Stop Killing Games Founder Believes UK Government’s Response To Petition May Have Exposed Ubisoft ‘The Crew’ Consumer Rights Breach

The Yosemite Park race doesn't end just because the road has in The Crew (2014), Ubisoft
The Yosemite Park race doesn't end just because the road has in The Crew (2014), Ubisoft

The founder of the Stop Killing Games campaign has addressed the UK Government’s response to their petition, believing it potentially reveals that Ubisoft may have violated consumer rights when shutting down The Crew.

Jurassic Raid sees players race through a dinosaur theme park in The Crew (2014), Ubisoft
Jurassic Raid sees players race through a dinosaur theme park in The Crew (2014), Ubisoft

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Last year Ubisoft announced servers for 2014’s The Crew would be going offline in April, with the France-based company due listing “upcoming server infrastructure and licensing constraints” as the reason — ultimately rendering the game unplayable. This inspired YouTuber and creator of the Freeman’s Mind series Ross Scott to start his Stop Killing Games campaign.

The campaign’s goal is to demand the French government (described by Scott as having “strong consumer protection laws”) forbid games from becoming unplayable; hoping to produce a ripple effect in other nations. The campaign encouraged contacting various government bodies, including a petition to the UK Government and Parliament.

Titled “Require videogame publishers to keep games they have sold in a working state,” the aforementioned petition insisted that when support ends for a game it should be in a “reasonably working state” as a consumer right. Despite only reaching 24,155 signatures at this time of writing (100,000 is needed for Parilimentary debate), a UK government department has responded.

Salt Lake City's Slip and Slide challenge combines different architecture and snow in The Crew (2014), Ubisoft
Salt Lake City’s Slip and Slide challenge combines different architecture and snow in The Crew (2014), Ubisoft

The Department Culture, Media & Sport summarized their statement. “Those selling games must comply with UK consumer law. They must provide clear information and allow continued access to games if sold on the understanding that they will remain playable indefinitely.”

While this sounds supportive of the petition, the full text of the statement admits there is currently no basis under UK law, noting, “The Government recognises recent concerns raised by video games users regarding the long-term operability of purchased products.”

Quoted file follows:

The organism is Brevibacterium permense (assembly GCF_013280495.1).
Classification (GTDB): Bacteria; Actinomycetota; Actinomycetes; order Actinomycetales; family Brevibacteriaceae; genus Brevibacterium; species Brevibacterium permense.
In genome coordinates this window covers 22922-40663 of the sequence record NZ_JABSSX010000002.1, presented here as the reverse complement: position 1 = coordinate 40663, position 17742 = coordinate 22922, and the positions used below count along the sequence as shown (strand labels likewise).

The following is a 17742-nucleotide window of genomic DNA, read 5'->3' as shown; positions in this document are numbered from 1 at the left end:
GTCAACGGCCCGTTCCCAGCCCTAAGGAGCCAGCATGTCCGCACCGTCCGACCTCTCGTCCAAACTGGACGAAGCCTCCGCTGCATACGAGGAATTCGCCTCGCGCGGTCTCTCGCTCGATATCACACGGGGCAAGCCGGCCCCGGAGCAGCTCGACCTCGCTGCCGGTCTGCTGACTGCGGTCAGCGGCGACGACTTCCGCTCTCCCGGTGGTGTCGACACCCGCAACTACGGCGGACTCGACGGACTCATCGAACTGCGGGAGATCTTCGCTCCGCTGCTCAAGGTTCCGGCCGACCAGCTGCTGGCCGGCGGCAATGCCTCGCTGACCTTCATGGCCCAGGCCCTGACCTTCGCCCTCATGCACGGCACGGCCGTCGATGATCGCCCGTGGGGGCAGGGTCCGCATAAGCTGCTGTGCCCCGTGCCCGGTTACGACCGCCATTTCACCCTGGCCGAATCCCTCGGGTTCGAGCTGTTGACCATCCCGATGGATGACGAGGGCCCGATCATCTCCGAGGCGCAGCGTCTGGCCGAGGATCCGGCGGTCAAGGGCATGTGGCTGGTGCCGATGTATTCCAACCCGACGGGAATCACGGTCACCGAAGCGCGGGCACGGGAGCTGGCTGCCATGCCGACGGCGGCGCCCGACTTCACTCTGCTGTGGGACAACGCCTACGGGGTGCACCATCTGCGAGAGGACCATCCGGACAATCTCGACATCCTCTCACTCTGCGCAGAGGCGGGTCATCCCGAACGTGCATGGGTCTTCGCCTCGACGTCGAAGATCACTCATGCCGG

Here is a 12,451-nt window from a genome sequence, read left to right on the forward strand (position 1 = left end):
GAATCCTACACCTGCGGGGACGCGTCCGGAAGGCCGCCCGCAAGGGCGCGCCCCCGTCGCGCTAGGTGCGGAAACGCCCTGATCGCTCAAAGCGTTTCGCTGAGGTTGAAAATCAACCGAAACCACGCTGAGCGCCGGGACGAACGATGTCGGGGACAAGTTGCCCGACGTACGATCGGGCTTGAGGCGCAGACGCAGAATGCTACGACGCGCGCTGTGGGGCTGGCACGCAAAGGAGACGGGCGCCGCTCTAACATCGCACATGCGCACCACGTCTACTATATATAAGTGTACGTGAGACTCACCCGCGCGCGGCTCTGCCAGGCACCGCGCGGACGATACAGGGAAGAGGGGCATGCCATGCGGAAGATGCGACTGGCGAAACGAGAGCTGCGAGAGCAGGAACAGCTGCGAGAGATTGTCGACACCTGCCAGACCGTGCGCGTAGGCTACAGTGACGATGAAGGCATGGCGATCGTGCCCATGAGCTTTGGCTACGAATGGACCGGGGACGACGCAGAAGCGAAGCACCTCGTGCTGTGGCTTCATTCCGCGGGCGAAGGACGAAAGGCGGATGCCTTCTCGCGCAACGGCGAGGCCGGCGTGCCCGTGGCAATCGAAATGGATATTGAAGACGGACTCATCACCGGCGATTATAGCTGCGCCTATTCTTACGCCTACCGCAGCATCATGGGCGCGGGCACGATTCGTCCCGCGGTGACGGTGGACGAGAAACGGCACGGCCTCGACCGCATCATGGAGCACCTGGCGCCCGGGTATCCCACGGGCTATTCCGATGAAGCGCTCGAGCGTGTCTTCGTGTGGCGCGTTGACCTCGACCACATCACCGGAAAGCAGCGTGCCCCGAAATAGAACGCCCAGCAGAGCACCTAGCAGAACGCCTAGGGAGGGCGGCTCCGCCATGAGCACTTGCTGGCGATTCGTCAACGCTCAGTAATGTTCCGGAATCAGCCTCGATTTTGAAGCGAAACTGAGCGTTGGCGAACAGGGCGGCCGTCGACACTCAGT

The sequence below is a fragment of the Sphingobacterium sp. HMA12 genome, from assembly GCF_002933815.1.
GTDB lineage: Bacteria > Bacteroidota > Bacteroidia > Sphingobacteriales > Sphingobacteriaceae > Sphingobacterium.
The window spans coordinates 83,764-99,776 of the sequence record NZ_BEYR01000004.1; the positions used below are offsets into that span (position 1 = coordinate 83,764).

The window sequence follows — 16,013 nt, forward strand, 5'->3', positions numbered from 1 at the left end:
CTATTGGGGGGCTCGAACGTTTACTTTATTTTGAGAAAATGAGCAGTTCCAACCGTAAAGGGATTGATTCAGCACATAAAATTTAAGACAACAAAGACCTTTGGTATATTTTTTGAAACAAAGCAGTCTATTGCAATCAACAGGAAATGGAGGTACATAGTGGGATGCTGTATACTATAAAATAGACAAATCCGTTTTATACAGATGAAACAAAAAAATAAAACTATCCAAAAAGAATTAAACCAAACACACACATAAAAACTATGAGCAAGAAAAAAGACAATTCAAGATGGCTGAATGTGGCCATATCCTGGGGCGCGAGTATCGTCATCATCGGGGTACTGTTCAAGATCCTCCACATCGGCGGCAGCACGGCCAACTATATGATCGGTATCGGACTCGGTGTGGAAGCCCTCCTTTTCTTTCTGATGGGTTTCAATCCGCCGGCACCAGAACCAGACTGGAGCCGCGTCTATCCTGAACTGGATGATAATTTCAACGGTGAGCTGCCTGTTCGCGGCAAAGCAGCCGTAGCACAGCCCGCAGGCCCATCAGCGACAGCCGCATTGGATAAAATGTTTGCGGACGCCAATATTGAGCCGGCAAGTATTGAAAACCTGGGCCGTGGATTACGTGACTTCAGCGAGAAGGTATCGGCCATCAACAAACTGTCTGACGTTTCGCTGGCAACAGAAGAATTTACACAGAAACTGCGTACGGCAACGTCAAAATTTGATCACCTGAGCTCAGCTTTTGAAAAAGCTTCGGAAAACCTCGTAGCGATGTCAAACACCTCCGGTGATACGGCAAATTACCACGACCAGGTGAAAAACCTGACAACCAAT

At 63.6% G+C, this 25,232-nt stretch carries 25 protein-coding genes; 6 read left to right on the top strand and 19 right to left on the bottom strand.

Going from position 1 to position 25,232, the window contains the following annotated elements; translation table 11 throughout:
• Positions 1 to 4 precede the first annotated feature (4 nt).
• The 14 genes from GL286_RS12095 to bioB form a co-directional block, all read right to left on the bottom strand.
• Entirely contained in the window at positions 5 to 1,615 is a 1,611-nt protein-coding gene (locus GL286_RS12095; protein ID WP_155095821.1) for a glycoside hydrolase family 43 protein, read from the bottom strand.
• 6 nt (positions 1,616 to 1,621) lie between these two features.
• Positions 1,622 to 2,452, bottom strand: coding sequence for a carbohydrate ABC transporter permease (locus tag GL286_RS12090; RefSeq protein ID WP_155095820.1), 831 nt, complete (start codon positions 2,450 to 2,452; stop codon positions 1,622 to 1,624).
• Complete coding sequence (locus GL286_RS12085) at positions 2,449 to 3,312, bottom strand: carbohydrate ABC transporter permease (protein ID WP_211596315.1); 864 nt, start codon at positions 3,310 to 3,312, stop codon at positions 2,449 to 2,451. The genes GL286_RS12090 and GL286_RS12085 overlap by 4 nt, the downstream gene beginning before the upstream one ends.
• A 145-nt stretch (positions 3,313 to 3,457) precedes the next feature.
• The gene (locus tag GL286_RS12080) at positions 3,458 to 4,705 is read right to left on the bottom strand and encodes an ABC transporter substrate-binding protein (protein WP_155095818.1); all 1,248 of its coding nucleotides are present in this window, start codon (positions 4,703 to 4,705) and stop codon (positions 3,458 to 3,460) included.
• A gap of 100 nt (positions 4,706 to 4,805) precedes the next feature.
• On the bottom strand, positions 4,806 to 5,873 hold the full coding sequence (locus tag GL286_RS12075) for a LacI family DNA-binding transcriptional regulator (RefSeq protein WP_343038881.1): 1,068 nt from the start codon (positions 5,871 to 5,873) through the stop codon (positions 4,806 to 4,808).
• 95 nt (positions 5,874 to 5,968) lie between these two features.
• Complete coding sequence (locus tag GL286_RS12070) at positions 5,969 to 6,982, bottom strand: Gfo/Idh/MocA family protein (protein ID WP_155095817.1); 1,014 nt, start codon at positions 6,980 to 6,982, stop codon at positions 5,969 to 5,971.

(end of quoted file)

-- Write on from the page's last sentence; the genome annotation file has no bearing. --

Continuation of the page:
“Consumers should be aware that there is no requirement in UK law compelling software companies and providers to support older versions of their operating systems, software or connected products,” they clarified.

Players seek out crates full of loot in a Treasure Hunt in The Crew (2014), Ubisoft
Players seek out crates full of loot in a Treasure Hunt in The Crew (2014), Ubisoft

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The lengthy statement continues, and does offer a mixed bag of hope and dismissal. The Department explains that while publishers have the right to close servers due to costs or declining user bases, they cannot mislead or lie (due to consumer rights and protections).

“If consumers are led to believe that a game will remain playable indefinitely for certain systems, despite the end of physical support, the CPRs [Consumer Protection from Unfair Trading Regulations 2008] may require that the game remains technically feasible (for example, available offline) to play under those circumstances.”

The department then recommends users affected in such a case contact Citizens Advice or Advice Direct Scotland — as they should for any consumer rights violation.

Salt flats promise even higher speeds in The Crew (2014), Ubisoft
Salt flats promise even higher speeds in The Crew (2014), Ubisoft

The statement then continues to re-iterate that providers should be clear when older software struggles to work on modern systems, and that users have the right to “repair,” replace, or refund digital content that fails to meet quality standards.

It concludes with how the statutory right for goods applies is only breached when they don’t meet the standard a “reasonable person” would consider to be satisfactory- giving the example of how a mobile phone may have support ended when a new model is released, but should remain usable even as app developers withdraw support.

In short, the department seems to insist that publishers are fine if they declare that a game will become inoperable in the future; something they don’t currently do, and not what the petition was hoping for. Indeed, even the Petitions Committee requested a revised response, as “They felt the response did not respond directly to the request of the petition.”

Cars race through Saint Louis in The Crew (2014), Ubisoft
Cars race through Saint Louis in The Crew (2014), Ubisoft